World Hepatitis Day 2020: With an estimated forty million people suffering from chronic Hepatitis B and six to twelve million people infected with Hepatitis, Hepatitis C, or inflammation of the liver has become one of the essential public health matters in India. Not just that, viral Hepatitis induced by Hepatitis A, B, C, D and E Viruses results in a substantial economic and social burden on the affected individuals and their families. According to data recorded by the World Health Organisation (WHO), around one-hundred million people are suffering from Hepatitis B, and thirty million of them are living with Hepatitis C in South-East Asia. Hepatitis is an inflammation of the liver. Long term injury to the liver can progress to scarring, cirrhosis or even liver cancer. Hepatitis B and C, alcohol, fatty liver disease and autoimmune liver disease are the most common causes of cirrhosis.
Depression is also a prevalent disorder which can decrease the quality of life and social activities in these patients. Intentional transmission of hepatitis B and C may also occur by high-risk behaviours such as unprotected sexual activities. Like any chronic disease, depression is common in patients with chronic liver disease as the treatment is long and ongoing, and if not treated in time, the complications that ensue make the patient more disheartened. A major depressive disorder is defined by a period of depressed mood or anhedonia (inability to experience pleasure from usually pleasurable life events such as eating, exercise, social or sexual interaction) lasting for at least two consecutive weeks.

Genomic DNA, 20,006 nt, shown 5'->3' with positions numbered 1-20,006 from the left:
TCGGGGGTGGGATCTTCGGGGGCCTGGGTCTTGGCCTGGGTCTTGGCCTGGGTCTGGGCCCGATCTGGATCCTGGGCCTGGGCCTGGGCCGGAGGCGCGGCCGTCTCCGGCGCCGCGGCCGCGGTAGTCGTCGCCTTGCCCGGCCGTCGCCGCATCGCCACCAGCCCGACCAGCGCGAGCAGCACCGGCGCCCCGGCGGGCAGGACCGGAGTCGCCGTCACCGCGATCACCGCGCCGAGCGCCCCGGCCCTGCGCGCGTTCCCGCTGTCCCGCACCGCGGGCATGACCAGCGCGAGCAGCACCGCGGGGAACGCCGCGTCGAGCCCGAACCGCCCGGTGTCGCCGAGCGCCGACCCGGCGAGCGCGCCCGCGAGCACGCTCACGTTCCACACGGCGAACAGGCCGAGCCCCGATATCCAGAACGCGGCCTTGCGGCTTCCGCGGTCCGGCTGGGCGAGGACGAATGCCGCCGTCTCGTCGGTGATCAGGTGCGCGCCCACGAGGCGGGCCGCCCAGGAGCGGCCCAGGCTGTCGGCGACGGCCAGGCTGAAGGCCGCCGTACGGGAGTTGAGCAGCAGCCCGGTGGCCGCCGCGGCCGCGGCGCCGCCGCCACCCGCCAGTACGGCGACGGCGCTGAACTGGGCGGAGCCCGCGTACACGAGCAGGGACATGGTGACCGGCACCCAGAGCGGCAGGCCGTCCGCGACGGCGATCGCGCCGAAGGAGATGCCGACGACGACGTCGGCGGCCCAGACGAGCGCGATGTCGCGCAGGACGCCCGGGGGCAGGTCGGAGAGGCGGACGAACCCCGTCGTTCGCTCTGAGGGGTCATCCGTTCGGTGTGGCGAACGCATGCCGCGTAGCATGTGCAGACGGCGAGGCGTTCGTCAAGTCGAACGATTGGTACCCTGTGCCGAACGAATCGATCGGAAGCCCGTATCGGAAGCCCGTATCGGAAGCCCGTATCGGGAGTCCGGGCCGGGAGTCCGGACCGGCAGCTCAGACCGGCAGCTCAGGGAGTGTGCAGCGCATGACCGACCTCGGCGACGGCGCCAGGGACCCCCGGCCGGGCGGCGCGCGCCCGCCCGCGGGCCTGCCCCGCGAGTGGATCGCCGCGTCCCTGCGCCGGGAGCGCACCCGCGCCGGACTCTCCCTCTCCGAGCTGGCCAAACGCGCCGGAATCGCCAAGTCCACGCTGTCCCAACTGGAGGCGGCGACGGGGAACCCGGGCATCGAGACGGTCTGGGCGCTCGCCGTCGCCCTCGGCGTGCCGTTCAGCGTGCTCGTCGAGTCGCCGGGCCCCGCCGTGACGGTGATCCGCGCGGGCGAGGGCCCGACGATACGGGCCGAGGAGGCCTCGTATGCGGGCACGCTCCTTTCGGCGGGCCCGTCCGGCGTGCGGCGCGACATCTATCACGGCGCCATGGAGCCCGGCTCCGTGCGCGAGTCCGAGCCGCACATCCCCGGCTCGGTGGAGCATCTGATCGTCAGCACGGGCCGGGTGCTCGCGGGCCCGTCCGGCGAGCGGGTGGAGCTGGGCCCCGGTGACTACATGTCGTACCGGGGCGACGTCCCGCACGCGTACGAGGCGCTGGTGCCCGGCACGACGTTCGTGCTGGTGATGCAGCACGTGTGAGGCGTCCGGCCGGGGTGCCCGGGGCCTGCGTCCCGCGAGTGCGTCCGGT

The depressed mood must also be followed by at least four of the below traits:
- Overwhelming sadness or emptiness
- Lack of interest in daily activities
- Appetite or weight changes
- Disturbed sleep patterns
- Changes in psychomotor activity
- Fatigue or loss of energy
- Feelings of guilt or worthlessness
- Difficulty focusing, concentrating or making decisions
- Recurrent thoughts of death or suicidal ideation
How to Manage Your Feelings?
To help keep your depression and anxiety in check, follow the following tips:
- Let your doctor know about the history of depression or substance abuse and any family history of depression.
- Know all the signs of hepatitis C depression which may include fatigue, sadness, irritability, changes in appetite or sleep, and any thoughts of death or suicide.
- If you have signs of depression or risk factors for depression, have a psychiatric evaluation before starting the therapy. One can beat depression by eating a healthy diet, being physically active, getting emotional support, avoiding stress, and getting enough sleep.
- Stop drinking alcohol and using drugs as these habits will cause severe damage to the liver. They can also make anxiety and depression worse. Practice ways to say no, and stay away from people who pressurize you to partake. Get treated for any substance abuse issues.
- Eat healthy food and get enough sleep work out regularly to keep stress in check. Exercise is a great way to keep you mentally and physically fit, so do not skip it.
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